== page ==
Snake Tray offers a technical paper that describes how its products can be used in existing structures to build efficient pathways for the cabling that supports wireless networks.
“Our growing appetite for wireless communications and mobility is driving the need to install wireless network infrastructure in places it had never been before,” the company explains in the document’s introduction. “While constructing a building from the ground up, incorporating modern networking technology presents its own set of challenges, retrofitting a structure built 100 years ago or even just 20 years ago to enable effective wireless coverage can be a labor-intensive and expensive proposition.
“It’s no one’s fault,” Snake Tray continues. “Who would have conceived of the need to build cable pathways for technologies that did not yet exist? Yet here we are, drilling holes in the walls of schools, hospitals, churches and office buildings to hang exposed cables in places that would make architects cry.”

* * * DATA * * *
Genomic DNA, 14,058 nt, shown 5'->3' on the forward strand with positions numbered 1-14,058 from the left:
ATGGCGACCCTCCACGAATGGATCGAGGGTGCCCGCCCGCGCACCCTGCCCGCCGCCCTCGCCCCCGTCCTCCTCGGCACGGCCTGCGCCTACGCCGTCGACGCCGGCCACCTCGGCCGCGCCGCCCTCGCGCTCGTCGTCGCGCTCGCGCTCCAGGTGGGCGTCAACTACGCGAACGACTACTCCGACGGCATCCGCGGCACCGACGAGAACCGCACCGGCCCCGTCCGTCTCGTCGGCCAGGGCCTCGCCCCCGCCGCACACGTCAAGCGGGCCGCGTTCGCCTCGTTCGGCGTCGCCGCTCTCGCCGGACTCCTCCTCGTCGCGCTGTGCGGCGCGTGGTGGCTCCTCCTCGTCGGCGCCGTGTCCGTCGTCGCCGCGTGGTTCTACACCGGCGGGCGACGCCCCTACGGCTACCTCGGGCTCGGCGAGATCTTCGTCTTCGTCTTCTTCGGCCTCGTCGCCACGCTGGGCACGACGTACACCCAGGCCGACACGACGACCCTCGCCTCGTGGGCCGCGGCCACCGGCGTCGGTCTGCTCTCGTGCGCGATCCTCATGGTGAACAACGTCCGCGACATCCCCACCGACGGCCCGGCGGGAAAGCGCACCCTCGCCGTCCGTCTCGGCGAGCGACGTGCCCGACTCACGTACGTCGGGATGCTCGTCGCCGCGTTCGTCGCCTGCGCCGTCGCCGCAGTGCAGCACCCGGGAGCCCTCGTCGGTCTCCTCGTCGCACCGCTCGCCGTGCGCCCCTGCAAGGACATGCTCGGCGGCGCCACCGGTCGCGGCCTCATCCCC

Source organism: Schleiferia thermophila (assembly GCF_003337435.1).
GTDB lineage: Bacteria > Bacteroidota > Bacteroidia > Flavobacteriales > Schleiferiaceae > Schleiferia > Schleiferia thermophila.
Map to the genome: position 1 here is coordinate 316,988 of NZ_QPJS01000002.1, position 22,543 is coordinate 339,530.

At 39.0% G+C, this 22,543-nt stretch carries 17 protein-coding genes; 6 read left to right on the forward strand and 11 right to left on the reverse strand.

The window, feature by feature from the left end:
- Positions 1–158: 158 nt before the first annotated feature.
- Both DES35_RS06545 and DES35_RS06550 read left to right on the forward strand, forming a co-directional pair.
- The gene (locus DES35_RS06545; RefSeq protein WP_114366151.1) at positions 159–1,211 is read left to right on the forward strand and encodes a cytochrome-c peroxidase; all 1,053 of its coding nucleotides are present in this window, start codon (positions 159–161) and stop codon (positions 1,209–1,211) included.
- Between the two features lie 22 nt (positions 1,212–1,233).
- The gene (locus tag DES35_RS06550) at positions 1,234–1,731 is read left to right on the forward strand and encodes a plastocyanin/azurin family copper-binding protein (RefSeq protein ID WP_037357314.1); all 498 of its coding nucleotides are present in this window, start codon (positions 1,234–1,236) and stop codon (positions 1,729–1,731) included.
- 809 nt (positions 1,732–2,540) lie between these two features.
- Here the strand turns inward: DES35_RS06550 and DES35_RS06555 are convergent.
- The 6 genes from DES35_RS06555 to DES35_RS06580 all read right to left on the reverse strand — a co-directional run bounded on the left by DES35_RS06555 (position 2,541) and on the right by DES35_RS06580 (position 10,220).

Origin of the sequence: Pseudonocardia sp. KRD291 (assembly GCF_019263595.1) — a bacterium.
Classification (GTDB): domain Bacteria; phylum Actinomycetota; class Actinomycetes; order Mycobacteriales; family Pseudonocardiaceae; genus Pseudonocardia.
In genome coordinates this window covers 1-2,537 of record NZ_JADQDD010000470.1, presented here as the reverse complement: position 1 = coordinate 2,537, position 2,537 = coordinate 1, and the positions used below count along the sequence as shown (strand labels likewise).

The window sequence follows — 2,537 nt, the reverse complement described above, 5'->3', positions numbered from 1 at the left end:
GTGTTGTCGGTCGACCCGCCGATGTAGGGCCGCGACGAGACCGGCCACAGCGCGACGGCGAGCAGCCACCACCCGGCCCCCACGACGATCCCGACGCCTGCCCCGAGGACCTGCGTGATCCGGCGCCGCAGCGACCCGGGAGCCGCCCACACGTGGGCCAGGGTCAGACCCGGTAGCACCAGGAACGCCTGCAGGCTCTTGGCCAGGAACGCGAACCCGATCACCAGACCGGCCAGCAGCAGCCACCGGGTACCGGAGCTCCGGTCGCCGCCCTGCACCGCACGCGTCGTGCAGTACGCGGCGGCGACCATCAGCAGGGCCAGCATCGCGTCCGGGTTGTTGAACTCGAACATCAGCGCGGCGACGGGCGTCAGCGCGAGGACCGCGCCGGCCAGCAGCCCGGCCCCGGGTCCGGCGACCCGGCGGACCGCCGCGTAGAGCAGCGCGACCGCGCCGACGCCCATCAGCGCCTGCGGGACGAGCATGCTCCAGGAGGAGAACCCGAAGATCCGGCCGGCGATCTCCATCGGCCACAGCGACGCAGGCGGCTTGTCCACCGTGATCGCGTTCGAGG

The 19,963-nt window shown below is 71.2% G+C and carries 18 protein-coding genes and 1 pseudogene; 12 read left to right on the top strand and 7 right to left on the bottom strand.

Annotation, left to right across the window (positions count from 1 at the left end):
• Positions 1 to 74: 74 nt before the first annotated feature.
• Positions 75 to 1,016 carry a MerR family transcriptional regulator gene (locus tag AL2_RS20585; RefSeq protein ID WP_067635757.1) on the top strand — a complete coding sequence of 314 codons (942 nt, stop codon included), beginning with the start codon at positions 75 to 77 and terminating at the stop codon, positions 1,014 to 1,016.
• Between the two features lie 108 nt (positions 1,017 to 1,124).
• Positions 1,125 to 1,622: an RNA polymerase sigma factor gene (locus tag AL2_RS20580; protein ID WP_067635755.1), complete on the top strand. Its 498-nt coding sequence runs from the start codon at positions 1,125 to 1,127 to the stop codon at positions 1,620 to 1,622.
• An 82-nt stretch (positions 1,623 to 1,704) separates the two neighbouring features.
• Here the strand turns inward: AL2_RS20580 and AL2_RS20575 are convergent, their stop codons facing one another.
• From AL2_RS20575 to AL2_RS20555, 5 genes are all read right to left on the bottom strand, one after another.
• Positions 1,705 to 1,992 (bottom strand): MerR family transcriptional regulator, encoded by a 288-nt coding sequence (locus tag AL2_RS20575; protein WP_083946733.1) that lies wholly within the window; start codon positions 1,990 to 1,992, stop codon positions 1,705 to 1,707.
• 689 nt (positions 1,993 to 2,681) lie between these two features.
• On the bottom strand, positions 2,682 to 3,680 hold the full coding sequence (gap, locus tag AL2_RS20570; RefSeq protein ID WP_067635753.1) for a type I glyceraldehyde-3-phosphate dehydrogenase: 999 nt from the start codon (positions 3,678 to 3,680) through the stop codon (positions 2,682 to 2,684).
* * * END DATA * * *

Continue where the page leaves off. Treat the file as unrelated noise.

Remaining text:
The paper focuses specifically on how designers and installers can incorporate Snake Tray’s 454 Series Universal Cable Tray to reduce costs, speed-up installation timeframes, and improve aesthetics. It includes user-application stories about a hospital campus in New York City and a large airport.
“You never know what you’re going to find when you first peek above a dropped ceiling panel,” the paper also notes. “A workable space, or a mess of wires weaving over and under ductwork, utility pipes or other obstacles? At Snake Tray, we have a way to teach old buildings some new tricks with a simple yet cost-effective method for integrating today’s technology into yesterday’s architecture.”